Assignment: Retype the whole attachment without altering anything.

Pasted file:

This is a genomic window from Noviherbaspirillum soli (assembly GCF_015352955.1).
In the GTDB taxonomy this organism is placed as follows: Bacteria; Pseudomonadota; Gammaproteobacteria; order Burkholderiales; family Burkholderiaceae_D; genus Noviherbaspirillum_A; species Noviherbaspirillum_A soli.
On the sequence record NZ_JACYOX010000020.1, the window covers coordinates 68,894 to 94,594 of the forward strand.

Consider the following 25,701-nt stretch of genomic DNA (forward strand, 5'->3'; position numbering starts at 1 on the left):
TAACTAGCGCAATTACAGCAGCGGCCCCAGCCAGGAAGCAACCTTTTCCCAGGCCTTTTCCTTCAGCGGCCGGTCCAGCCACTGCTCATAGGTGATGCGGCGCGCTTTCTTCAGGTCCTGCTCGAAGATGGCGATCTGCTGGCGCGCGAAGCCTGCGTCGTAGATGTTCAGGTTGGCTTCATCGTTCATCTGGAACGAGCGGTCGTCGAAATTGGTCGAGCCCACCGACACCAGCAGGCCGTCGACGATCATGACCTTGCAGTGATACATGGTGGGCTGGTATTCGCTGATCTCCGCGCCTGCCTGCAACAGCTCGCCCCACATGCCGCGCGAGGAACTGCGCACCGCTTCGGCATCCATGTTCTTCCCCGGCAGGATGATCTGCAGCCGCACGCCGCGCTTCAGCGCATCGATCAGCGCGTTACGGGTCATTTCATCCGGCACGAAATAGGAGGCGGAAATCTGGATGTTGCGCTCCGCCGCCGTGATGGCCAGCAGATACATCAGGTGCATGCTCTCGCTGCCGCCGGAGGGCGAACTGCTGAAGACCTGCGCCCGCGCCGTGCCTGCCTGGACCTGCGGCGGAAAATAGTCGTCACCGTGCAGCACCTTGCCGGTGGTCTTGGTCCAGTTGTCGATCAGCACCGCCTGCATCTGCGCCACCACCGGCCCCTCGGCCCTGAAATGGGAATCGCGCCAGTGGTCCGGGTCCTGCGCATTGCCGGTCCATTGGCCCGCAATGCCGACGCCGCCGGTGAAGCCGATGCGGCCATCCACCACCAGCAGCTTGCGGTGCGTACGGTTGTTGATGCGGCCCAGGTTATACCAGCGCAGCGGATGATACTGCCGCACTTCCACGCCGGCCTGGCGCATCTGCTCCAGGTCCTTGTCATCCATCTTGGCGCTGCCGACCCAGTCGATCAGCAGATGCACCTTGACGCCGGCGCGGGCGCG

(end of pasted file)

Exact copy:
This is a genomic window from Noviherbaspirillum soli (assembly GCF_015352955.1).
In the GTDB taxonomy this organism is placed as follows: Bacteria; Pseudomonadota; Gammaproteobacteria; order Burkholderiales; family Burkholderiaceae_D; genus Noviherbaspirillum_A; species Noviherbaspirillum_A soli.
On the sequence record NZ_JACYOX010000020.1, the window covers coordinates 68,894 to 94,594 of the forward strand.

Consider the following 25,701-nt stretch of genomic DNA (forward strand, 5'->3'; position numbering starts at 1 on the left):
TAACTAGCGCAATTACAGCAGCGGCCCCAGCCAGGAAGCAACCTTTTCCCAGGCCTTTTCCTTCAGCGGCCGGTCCAGCCACTGCTCATAGGTGATGCGGCGCGCTTTCTTCAGGTCCTGCTCGAAGATGGCGATCTGCTGGCGCGCGAAGCCTGCGTCGTAGATGTTCAGGTTGGCTTCATCGTTCATCTGGAACGAGCGGTCGTCGAAATTGGTCGAGCCCACCGACACCAGCAGGCCGTCGACGATCATGACCTTGCAGTGATACATGGTGGGCTGGTATTCGCTGATCTCCGCGCCTGCCTGCAACAGCTCGCCCCACATGCCGCGCGAGGAACTGCGCACCGCTTCGGCATCCATGTTCTTCCCCGGCAGGATGATCTGCAGCCGCACGCCGCGCTTCAGCGCATCGATCAGCGCGTTACGGGTCATTTCATCCGGCACGAAATAGGAGGCGGAAATCTGGATGTTGCGCTCCGCCGCCGTGATGGCCAGCAGATACATCAGGTGCATGCTCTCGCTGCCGCCGGAGGGCGAACTGCTGAAGACCTGCGCCCGCGCCGTGCCTGCCTGGACCTGCGGCGGAAAATAGTCGTCACCGTGCAGCACCTTGCCGGTGGTCTTGGTCCAGTTGTCGATCAGCACCGCCTGCATCTGCGCCACCACCGGCCCCTCGGCCCTGAAATGGGAATCGCGCCAGTGGTCCGGGTCCTGCGCATTGCCGGTCCATTGGCCCGCAATGCCGACGCCGCCGGTGAAGCCGATGCGGCCATCCACCACCAGCAGCTTGCGGTGCGTACGGTTGTTGATGCGGCCCAGGTTATACCAGCGCAGCGGATGATACTGCCGCACTTCCACGCCGGCCTGGCGCATCTGCTCCAGGTCCTTGTCATCCATCTTGGCGCTGCCGACCCAGTCGATCAGCAGATGCACCTTGACGCCGGCGCGGGCGCG